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Publication numberUS5468300 A
Publication typeGrant
Application numberUS 08/224,319
Publication dateNov 21, 1995
Filing dateApr 7, 1994
Priority dateApr 7, 1994
Fee statusPaid
Also published asEP0754244A1, EP0754244A4, US5468301, WO1995027798A1
Publication number08224319, 224319, US 5468300 A, US 5468300A, US-A-5468300, US5468300 A, US5468300A
InventorsJean-Pierre Monclin
Original AssigneeInternational Food Processing Incorporated
Export CitationBiBTeX, EndNote, RefMan
External Links: USPTO, USPTO Assignment, Espacenet
Process for producing refined sugar directly from sugarcane
US 5468300 A
Abstract
Refined sugar is produced directly from sugarcane without using conventional refining processes. Clarification of extracted cane juice is obtained either by ultra-centrifugation or ultra-filtration, and removal of certain compounds responsible for adverse color quality and viscosity is effected through a set of packed columns filled with an absorbent for these compounds. After evaporation and crystallization, refined cane sugar is produced.
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Claims(34)
What is claimed is:
1. A process for producing refined sugar directly from sugarcane stalks in the absence of added chemical components comprising the following steps:
(a) extracting cane juice from the sugarcane stalks;
(b) heating the extracted cane juice;
(c) raising the pH of the extracted cane juice;
(d) ultra-clarifying the extracted cane juice to remove particulate matter and/or undissolved solids greater than from about 0.1 to 1.0 micron, wherein said ultraclarifying is performed by a process step selected from the group consisting of ultrafiltration, ultracentrifugation, and screening;
(e) treating the ultra-clarified cane juice by contacting the ultra-clarified cane juice with an adsorbent resin, wherein said adsorbent resin is made at least in part from a macroporous copolymer of a monovinyl aromatic monomer and a crosslinking monomer, wherein the macroporous copolymer has been post-crosslinked in the swollen state in the presence of a Friedel-Crafts catalyst and functionalized with hydrophilic groups;
(f) separating the treated cane juice from the adsorbent resin;
(g) separating refined sugar from the treated cane juice; and
(h) wherein, in steps (a) through (d), the cane juice includes particulate and colloidal matter from said sugarcane stalks and is maintained in a liquid condition.
2. The process of claim 1 wherein the step of heating the cane juice comprises heating the cane juice to a temperature of from about 80° C. to 105° C. cane juice to remove undissolved solids having a size of from about 0.1 to 1.0 micron.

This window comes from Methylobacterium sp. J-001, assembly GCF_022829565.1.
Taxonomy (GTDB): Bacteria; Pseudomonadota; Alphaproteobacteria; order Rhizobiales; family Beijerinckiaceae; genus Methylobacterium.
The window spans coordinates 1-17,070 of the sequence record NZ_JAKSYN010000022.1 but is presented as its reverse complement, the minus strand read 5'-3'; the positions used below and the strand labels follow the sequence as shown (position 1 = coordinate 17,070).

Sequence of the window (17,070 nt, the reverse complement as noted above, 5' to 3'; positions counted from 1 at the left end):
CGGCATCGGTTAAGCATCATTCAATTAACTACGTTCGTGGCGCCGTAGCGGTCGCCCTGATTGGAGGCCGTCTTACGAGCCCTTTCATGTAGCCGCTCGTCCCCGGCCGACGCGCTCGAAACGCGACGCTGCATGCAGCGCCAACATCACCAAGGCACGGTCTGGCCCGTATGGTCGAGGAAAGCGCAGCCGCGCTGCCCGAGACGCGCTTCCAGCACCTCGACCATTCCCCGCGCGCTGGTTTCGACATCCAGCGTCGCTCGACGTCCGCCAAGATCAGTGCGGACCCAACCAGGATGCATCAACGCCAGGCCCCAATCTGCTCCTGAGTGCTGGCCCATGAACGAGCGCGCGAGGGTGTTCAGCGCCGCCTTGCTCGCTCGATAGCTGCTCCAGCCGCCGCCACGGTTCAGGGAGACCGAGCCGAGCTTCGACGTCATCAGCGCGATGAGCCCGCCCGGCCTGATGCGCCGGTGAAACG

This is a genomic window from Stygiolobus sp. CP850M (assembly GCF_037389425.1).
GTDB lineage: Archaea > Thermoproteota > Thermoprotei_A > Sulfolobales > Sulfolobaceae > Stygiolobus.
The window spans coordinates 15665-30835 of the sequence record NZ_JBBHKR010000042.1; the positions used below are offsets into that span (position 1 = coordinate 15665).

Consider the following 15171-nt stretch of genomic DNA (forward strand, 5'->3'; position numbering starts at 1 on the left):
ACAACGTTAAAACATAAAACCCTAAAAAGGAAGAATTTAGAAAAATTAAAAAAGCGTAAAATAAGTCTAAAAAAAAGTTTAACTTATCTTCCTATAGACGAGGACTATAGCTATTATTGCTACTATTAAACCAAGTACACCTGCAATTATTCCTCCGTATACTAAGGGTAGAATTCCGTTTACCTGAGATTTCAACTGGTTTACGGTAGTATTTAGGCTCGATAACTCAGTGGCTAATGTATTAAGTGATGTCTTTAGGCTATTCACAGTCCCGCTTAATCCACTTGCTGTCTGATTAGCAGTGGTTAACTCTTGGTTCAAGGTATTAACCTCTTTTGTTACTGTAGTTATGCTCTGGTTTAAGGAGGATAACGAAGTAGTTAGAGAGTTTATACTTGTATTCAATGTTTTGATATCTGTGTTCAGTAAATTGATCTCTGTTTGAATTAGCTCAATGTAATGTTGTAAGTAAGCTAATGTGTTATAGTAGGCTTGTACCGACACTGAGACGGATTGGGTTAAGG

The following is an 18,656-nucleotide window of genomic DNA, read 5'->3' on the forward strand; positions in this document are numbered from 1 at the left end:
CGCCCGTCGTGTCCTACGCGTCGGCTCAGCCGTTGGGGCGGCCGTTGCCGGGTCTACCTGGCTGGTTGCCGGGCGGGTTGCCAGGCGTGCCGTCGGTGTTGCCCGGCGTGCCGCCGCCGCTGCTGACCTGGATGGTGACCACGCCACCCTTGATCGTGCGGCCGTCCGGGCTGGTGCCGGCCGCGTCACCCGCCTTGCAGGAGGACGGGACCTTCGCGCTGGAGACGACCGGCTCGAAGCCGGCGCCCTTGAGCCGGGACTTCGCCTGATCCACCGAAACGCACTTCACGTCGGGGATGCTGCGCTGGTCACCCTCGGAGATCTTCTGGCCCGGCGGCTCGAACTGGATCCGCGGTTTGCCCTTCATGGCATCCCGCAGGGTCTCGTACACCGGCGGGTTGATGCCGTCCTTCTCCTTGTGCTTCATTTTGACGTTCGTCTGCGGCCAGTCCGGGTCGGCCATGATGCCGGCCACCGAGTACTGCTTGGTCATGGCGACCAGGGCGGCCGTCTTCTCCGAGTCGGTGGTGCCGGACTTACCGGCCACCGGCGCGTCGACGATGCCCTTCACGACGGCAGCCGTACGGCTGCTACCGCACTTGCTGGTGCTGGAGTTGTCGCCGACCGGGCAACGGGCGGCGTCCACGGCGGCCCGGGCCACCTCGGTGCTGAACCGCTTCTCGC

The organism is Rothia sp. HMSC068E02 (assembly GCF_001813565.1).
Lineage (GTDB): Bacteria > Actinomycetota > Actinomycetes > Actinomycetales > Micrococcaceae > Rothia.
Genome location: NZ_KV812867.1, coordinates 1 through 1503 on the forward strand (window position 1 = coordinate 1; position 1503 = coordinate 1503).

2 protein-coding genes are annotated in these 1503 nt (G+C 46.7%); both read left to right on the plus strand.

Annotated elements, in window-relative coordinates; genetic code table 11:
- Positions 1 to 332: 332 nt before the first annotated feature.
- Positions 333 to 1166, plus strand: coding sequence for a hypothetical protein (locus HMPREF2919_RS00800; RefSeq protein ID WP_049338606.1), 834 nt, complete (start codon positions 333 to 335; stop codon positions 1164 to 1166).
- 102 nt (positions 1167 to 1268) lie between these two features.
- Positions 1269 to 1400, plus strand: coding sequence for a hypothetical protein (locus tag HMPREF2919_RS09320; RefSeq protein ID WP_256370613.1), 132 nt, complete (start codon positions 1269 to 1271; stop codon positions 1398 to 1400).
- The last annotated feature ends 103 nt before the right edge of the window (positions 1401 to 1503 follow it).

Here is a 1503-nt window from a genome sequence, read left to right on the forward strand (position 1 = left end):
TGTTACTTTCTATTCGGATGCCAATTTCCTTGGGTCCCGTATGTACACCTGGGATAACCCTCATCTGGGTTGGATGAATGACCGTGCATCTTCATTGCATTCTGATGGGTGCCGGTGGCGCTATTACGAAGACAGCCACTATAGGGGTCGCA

3. The process of claim 1 wherein the step of raising the pH of the extracted cane juice comprises raising the pH of the extracted cane juice to between about 7.0 to 8.5.
4. The process of claim 3, wherein the step of raising the pH of the extracted cane juice comprises raising the pH to between about 7.0 to 7.3.
5. The process of claim 1 wherein the step of ultra-clarifying the extracted cane juice comprises ultra-filtering the extracted cane juice with a membrane having a pore size of about 0.01 micron to remove particulate matter and/or undissolved solids.
6. The process of claim 1 wherein the step of ultra-clarifying the extracted cane juice comprises screening the extracted cane juice to remove particulate matter having a size greater than from about 200 to 1,000 microns and then filtering the screened extracted cane juice to remove particulate matter and/or undissolved solids having a size of greater than from about 0.1 to 1.0 micron.
7. The process of claim 1 wherein the step of ultra-clarifying the extracted cane juice comprises centrifuging the extracted cane juice at a centrifugal force of from about 4,500 G to about 12,000 G to remove particulate matter and/or undissolved solids.
8. The process of claim 1 wherein the step of ultra-clarifying the extracted cane juice comprises screening the extracted cane juice to remove particulate matter having a size greater than from about 200 to 1,000 microns and then centrifuging the screened extracted cane juice to remove particulate matter and/or undissolved solids having a size of greater than from about 0.1 to 1.0 micron.
9. The process of claim 8 wherein the step of ultra-centrifuging the screened extracted cane juice comprises applying a centrifugal force of from about 4,500 G to 12,000 G.
10. The process of claim 1 wherein the separated treated cane juice has a color of from about 1,200to 18,000 sugar color units, as measured by the ICUMSA method.
11. The process of claim 1 wherein the separated treated cane juice has a viscosity of from about 1.0 to 5.0 centipoise, at a temperature of from about 10° C. to 90° C.